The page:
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Jean L.

Arnault vs Leon Nazareno

October, 1949, the Philippine Government, , through the Rural Progress Administration, bought two estates known as Buenavista and
Tambobong for the sums of P4,500,000 and P500,000, respectively.
Of the first sum, P1,000,000 was paid to Ernest H. Burt, a nonresident American, thru his attorney-in-fact in the Philippines, the Associated
Estates, Inc., represented by Jean L. Arnault.
The second sum of P500,000 was all paid to the same Ernest H. Burt through his other attorney-in-fact, the North Manila Development
Co., Inc., also represented by Jean L. Arnault.
Buenavista Estate - originally owned by the San Juan de Dios Hospital.
June 29, 1946- the San Juan de Dios Hospital sold the Buenavista Estate for P5,000,000(annual pmt=500T) to Ernest H. Bur
who made a down payment of P10,000. Burt has made no other payment.
Tambobong Estate - originally owned by the Philippine Trust Company.
May 14, 1946- PTC sold estate for P1,200,000 (90T w/in 9mo, 10 installments of 110T) to Ernest H. Burt who paid P10,000
down payment. 9months expired but Burts did not pay any other amount then or afterwards.
September 4, 1947- the PTC sold, conveyed, and delivered the Tambobong Estate to the Rural Progress Administration for
P750,000.
February 5, 1948- the Rural Progress Administration made a notarial demand upon Burt for the resolution and cancellation of his
contract of purchase
Subsequently the Court of First Instance of Rizal ordered the cancellation of Burts certificate of title and the issuance of a new
one in the name of the Rural Progress Administration, from which order he appealed to the Supreme Court.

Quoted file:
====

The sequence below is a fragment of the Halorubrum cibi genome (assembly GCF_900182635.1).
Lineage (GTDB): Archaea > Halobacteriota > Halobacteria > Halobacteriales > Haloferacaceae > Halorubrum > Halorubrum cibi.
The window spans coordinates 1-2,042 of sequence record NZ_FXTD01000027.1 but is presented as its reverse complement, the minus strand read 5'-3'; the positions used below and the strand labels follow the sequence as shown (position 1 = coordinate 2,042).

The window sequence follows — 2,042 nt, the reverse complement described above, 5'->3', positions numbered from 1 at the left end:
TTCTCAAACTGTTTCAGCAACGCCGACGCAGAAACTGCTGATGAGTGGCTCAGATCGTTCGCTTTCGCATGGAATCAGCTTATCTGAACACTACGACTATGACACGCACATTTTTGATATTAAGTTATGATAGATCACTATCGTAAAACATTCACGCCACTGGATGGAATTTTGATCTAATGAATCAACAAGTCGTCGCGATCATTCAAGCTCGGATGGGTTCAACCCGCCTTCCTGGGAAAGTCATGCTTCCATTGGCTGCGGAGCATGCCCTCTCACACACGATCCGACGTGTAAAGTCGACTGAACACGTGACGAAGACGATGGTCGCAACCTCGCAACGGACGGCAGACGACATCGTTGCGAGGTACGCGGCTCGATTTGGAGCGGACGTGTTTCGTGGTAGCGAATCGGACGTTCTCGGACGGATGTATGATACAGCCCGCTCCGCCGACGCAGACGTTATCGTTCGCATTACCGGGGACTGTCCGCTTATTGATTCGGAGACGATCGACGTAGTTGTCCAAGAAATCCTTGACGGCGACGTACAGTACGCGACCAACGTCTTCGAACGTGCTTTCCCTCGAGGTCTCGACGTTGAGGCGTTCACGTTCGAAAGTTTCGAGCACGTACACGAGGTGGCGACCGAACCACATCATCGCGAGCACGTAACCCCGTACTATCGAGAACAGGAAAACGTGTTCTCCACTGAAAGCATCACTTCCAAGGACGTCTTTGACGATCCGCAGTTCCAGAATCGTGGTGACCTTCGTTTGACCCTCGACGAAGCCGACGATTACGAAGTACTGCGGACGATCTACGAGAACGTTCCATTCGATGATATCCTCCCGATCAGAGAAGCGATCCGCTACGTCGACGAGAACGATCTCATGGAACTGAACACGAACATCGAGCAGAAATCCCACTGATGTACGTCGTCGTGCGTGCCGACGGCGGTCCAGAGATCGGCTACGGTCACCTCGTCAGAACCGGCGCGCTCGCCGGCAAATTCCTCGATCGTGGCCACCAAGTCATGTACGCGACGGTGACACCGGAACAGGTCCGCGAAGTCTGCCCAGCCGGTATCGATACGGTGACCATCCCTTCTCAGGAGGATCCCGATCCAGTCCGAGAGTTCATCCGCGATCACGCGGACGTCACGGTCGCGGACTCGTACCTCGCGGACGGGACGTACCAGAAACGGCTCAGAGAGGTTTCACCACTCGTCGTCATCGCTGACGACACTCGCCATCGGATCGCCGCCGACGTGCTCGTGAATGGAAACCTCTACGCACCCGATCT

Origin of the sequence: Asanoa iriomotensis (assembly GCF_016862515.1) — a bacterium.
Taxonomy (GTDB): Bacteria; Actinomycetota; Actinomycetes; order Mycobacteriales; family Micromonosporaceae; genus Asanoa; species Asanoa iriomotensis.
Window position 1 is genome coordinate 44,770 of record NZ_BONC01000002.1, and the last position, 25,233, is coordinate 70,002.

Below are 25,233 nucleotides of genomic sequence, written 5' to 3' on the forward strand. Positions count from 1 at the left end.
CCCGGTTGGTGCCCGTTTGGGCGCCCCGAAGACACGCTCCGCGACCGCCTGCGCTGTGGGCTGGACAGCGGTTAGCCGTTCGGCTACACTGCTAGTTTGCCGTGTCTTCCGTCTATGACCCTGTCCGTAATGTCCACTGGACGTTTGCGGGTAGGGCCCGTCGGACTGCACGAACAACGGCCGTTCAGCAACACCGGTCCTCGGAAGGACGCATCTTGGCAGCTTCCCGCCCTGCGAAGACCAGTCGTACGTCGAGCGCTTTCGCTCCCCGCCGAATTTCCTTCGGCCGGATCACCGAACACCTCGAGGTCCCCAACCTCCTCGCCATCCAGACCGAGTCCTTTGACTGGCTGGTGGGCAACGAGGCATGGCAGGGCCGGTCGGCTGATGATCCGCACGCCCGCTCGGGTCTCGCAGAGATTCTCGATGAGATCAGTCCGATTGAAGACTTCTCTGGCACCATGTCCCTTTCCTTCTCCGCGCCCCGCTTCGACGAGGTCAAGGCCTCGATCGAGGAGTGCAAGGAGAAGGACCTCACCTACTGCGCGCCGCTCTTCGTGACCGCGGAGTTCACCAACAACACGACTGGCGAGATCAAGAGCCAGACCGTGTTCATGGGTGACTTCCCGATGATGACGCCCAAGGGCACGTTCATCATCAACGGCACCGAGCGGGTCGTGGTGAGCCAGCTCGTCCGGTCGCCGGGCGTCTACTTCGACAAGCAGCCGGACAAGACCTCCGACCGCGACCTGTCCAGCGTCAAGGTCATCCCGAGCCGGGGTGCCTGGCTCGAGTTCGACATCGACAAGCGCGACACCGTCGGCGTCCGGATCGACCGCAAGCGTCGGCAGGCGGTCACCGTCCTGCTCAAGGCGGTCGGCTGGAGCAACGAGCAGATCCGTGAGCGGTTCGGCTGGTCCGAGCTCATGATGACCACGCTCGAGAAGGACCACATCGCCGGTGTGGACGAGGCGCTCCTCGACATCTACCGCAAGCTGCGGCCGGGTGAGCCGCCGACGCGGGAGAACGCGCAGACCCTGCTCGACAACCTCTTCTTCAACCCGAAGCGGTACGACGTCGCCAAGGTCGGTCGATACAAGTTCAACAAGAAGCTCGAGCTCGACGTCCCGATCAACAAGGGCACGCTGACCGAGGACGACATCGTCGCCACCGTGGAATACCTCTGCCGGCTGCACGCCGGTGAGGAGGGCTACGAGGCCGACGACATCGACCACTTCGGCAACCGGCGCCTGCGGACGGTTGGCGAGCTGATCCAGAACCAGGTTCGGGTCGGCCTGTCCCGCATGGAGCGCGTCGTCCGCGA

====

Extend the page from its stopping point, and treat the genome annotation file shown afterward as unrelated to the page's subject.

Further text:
Philippine Government, through the Secretary of Justice as Chairman of the Board of Directors of the Rural Progress Administration and as
Chairman of the Board of Directors of the Philippine National Bank, from which the money was borrowed, accomplished the purchase of
the two estates in the latter part of October, 1949,
February 27, 1950 - the Senate adopted its Resolution No. 8, which creates a special committee to investigate the Buenavista and the
Tambobong estates deal.
The special committee examined various witnesses, among the most important of whom was the herein petitioner, Jean L. Arnault.
An intriguing question which the committee sought to resolve was that involved in the apparent unnecessariness and irregularity of the
Governments paying to Burt the total sum of P1,500,000 for his alleged interest of only P20,000 in the two estates, which he seemed to
have forfeited anyway long before October, 1949. The committee sought to determine who were responsible for and who benefited from
the transaction at the expense of the Government.
Arnault testified that :
two checks payable to Burt aggregating P1,500,000 were delivered to him on the afternoon of October 29, 1949;
on the same date he opened a new account in the name of Ernest H. Burt with the PNB in which he deposited the two checks
aggregating P1,500,000;
he draw two checks; one for P500,000, which he transferred to the account of the Associated Agencies, Inc., and another for
P440,000 payable which he himself cashed.
Arnault resisted to name the recipient of the P440,000 (he could not remember the name and his answer will be self-incriminating-
contradictory: if he cannot give a name, how could his answer be self-incriminating? ).
The senate then approved a resolution that cited him for contempt. It is this resolution which brought him to jail and is being contested in
this petition.

ISSUE 1: WON the Senate has no power to punish Arnault for contempt for refusing to reveal the name of the person to whom he gave the P440,000
HELD: Yes, Once an inquiry is admitted or established to be within the jurisdiction of a legislative body to make, the investigating
committee has the power to require a witness to answer any question pertinent to that inquiry, subject of course to his constitutional right against self-
incrimination. The inquiry, to be within the jurisdiction of the legislative body to make, must be material or necessary to the exercise of a power in it